Sriracha Sauce-Shortage-Srirachalypse-Grocery Stores-Chinatown-Flushing-NYC

If you’re reading this, it may already be too late. When news broke that California’s Department of Public Health had halted production of Huy Fong’s legendary Sriracha sauce for the remainder of the year, our world changed. We changed, New York.

The ‘tomorrow’ we face will not be pleasant. Uncontrollable fires in the streets and subways will replace their equivalent in our mouths. Uncooked pork & chive dumplings will remain frozen through the winter. Shaky alliances will form, and enemies will be made. Worse yet, there is little any of us can do to stop it.

Well, except the people of Irwindale. They are the worst.

But the future doesn’t have to be so mild for you. The hourglass is draining quickly, but  a few grains of sand still remain. Lucky for you, I am prepared and resolved to point them out for you, so that you may find peace in chili-induced pain. Our time here grows short, so let’s begin.

1. Know where to look for it.

You’ll find no salvation at major food stores frequented by those who probably found out about the Srirachalypse before you did. In fact, you may find no store at all depending on the mercilessness of your neighborhood mob. Instead, head to Chinatown or Flushing and find the oldest family-run grocer you can. Statistically, the elderly number fewer on the internet, so chances are good they won’t even know it has begun.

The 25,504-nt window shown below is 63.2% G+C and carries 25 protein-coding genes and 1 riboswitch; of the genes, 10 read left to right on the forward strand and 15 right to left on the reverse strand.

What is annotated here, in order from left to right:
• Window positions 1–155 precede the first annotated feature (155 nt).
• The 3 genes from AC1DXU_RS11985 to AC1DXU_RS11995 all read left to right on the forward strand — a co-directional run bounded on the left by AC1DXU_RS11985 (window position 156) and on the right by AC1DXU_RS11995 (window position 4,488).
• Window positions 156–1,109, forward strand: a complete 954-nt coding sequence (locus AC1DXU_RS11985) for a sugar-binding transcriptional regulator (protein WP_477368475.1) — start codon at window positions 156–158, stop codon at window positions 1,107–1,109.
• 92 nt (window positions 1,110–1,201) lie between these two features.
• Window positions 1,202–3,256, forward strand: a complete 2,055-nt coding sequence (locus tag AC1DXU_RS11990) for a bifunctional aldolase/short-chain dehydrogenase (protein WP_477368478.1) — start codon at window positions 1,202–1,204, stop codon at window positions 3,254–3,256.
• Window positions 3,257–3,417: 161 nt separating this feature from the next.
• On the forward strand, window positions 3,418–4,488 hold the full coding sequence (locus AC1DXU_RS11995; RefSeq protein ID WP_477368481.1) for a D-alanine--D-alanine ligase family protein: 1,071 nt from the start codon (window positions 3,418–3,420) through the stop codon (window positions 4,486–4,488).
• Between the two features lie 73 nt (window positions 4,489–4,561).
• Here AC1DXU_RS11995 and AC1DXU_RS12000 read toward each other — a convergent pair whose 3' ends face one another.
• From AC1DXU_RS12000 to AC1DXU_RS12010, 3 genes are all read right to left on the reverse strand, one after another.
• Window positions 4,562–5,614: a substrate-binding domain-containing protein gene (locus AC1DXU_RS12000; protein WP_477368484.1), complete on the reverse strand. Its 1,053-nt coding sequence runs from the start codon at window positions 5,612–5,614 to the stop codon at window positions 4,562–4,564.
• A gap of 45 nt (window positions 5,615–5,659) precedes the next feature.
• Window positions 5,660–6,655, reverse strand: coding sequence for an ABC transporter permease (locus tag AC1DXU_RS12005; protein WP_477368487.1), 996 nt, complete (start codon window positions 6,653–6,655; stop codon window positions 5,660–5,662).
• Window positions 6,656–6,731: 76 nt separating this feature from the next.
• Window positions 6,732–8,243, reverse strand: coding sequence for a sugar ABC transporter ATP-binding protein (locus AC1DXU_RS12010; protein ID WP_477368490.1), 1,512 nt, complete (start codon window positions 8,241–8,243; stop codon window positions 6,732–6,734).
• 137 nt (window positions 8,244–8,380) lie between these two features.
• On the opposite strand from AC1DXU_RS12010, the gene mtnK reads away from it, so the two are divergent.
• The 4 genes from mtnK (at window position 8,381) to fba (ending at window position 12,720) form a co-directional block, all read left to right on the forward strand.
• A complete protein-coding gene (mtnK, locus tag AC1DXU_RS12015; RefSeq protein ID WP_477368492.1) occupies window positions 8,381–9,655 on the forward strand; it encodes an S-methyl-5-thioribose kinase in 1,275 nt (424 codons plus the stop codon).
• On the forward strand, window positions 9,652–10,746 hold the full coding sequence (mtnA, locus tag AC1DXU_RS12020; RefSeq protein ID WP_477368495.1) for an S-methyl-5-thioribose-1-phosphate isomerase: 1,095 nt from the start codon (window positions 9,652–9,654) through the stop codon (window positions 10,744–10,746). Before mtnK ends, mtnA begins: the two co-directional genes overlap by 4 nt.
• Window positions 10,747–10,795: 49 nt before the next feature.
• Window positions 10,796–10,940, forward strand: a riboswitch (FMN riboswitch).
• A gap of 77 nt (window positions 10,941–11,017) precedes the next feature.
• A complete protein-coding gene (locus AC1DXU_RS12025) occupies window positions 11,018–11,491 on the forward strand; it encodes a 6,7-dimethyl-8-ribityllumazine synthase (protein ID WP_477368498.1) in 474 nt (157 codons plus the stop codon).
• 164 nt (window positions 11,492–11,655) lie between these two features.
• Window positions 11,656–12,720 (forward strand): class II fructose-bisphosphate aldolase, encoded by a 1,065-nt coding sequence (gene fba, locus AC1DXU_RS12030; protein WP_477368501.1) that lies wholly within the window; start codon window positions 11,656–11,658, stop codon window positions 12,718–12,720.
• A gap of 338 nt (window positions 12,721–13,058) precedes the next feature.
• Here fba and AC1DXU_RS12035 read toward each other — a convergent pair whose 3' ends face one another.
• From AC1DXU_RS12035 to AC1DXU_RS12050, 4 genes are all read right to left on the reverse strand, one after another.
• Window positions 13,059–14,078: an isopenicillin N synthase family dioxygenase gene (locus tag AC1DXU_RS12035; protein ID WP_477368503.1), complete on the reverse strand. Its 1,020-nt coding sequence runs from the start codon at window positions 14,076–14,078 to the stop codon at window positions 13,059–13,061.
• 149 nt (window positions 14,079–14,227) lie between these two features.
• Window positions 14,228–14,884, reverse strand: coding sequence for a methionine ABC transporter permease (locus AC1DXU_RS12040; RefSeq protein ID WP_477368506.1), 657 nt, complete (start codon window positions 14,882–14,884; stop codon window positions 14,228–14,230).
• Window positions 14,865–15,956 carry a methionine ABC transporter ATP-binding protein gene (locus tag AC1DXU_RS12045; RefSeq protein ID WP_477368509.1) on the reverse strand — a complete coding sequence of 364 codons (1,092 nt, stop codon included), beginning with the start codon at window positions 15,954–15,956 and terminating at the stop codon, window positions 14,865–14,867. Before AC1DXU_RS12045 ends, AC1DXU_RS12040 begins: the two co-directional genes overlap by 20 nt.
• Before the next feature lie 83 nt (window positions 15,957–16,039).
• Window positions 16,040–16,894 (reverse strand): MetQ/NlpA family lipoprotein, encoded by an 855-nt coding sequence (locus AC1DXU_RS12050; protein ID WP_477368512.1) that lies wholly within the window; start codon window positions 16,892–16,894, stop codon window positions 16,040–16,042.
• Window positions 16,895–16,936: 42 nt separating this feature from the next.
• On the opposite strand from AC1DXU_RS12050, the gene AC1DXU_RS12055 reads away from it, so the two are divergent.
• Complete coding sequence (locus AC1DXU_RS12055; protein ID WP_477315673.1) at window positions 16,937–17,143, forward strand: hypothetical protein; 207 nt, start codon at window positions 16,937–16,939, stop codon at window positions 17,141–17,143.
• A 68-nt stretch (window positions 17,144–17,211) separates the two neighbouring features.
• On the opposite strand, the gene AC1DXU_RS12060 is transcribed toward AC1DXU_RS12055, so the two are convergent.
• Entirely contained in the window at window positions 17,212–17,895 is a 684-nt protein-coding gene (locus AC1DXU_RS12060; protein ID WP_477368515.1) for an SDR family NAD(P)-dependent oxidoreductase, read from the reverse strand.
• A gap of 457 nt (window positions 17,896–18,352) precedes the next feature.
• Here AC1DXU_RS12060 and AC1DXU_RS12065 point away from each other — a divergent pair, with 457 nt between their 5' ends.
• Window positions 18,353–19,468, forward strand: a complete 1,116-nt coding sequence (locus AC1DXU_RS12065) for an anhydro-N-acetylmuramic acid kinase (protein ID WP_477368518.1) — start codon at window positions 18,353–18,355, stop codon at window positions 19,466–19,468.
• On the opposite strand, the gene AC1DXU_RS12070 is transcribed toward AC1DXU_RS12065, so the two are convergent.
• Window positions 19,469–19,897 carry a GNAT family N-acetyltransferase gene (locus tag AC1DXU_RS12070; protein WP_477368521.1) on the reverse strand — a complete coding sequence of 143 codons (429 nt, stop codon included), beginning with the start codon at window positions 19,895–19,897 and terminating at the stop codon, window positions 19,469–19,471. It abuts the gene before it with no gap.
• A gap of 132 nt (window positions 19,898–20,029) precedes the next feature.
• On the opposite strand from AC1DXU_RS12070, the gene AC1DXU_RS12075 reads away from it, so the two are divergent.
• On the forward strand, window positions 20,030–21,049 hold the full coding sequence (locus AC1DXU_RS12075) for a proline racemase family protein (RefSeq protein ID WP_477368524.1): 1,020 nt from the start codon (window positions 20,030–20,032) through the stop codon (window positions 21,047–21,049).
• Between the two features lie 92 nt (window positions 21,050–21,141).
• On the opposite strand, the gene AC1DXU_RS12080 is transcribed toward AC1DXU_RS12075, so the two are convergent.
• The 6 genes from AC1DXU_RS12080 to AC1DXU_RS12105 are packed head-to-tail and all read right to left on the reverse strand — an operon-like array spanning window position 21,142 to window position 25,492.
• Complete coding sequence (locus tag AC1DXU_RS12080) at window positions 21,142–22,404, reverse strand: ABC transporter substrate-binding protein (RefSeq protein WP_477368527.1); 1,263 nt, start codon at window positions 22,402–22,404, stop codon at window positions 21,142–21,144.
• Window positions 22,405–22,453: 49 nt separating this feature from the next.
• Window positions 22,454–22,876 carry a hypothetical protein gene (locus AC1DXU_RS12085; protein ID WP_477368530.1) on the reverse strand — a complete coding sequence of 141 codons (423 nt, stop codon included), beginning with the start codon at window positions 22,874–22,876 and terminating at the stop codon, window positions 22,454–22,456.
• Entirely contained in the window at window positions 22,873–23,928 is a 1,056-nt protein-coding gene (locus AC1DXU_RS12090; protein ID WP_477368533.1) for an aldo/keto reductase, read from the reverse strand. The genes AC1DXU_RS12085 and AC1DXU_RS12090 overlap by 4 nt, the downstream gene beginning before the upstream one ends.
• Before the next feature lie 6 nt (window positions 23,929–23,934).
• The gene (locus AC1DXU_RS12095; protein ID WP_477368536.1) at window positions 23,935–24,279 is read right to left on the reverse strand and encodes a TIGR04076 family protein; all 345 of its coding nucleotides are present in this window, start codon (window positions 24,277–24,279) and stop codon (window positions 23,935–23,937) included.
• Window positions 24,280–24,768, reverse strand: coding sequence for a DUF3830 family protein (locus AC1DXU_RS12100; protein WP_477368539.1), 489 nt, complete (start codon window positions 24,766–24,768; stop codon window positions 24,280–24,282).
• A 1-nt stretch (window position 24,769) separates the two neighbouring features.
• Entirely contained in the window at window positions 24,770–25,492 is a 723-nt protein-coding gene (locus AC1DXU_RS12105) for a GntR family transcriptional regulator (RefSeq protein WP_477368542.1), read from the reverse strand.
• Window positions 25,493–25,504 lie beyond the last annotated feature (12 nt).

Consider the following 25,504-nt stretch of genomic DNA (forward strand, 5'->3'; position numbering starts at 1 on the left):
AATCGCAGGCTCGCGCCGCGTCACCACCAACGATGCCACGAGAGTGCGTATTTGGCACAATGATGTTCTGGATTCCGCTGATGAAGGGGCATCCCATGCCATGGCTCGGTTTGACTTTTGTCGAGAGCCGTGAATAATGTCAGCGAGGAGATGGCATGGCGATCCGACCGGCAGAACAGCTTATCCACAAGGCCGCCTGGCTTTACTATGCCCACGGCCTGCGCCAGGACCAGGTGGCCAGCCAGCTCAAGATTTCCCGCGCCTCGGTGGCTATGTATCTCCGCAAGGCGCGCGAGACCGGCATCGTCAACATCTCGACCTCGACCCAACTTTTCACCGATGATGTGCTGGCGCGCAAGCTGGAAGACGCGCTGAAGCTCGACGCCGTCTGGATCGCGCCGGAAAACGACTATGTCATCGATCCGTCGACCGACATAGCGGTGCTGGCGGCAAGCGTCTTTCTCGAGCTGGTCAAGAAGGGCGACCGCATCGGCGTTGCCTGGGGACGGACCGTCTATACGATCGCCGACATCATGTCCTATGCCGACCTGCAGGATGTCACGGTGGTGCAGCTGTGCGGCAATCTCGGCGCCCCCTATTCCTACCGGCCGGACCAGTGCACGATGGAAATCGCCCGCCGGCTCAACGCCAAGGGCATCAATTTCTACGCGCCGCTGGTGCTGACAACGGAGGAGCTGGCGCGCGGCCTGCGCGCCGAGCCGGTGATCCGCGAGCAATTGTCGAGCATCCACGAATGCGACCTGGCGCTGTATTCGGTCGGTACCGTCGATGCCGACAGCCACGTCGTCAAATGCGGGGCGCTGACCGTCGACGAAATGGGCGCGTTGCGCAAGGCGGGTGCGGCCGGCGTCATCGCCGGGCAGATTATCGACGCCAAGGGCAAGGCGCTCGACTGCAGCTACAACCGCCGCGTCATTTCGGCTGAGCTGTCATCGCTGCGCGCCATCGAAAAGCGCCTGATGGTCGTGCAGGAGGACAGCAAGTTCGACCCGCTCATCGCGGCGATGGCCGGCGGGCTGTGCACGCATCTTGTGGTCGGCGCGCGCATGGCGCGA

2. Be selfish.

Don’t let the holiday spirit blind you to the catastrophe at hand. Where there is selflessness, there is no Sriracha. Empty the shelves and be on the lookout for others in the store who you may be able to overpower. Sriracha is typically good for at least two years from its original purchase date, so you’ve no excuse to be nonviolent.

3. Avoid Subway restaurants for now.

Trust me — there are no Sriracha Chicken Melts left. It is a lost cause, and in fact a dangerous one. If your local franchise owner hasn’t already left town, there is nothing you can do to help them. Showing yourself will only spawn needless suffering.

4. Do not share your Sriracha.

Do not share it with family, neighbors, or friends. Do not share it on Facebook or Twitter. At the risk of a screenshot, do not even share it on SnapChat. The people you once loved will turn on you if given the chance. You are alone in this world, and you’re better off that way.

5. Start ten minutes ago.

May we all weather this storm and find a better world on the other side. Or may we die trying.

Bonus tip: There are alternatives on Amazon

Get in touch with the author @LukeKingma.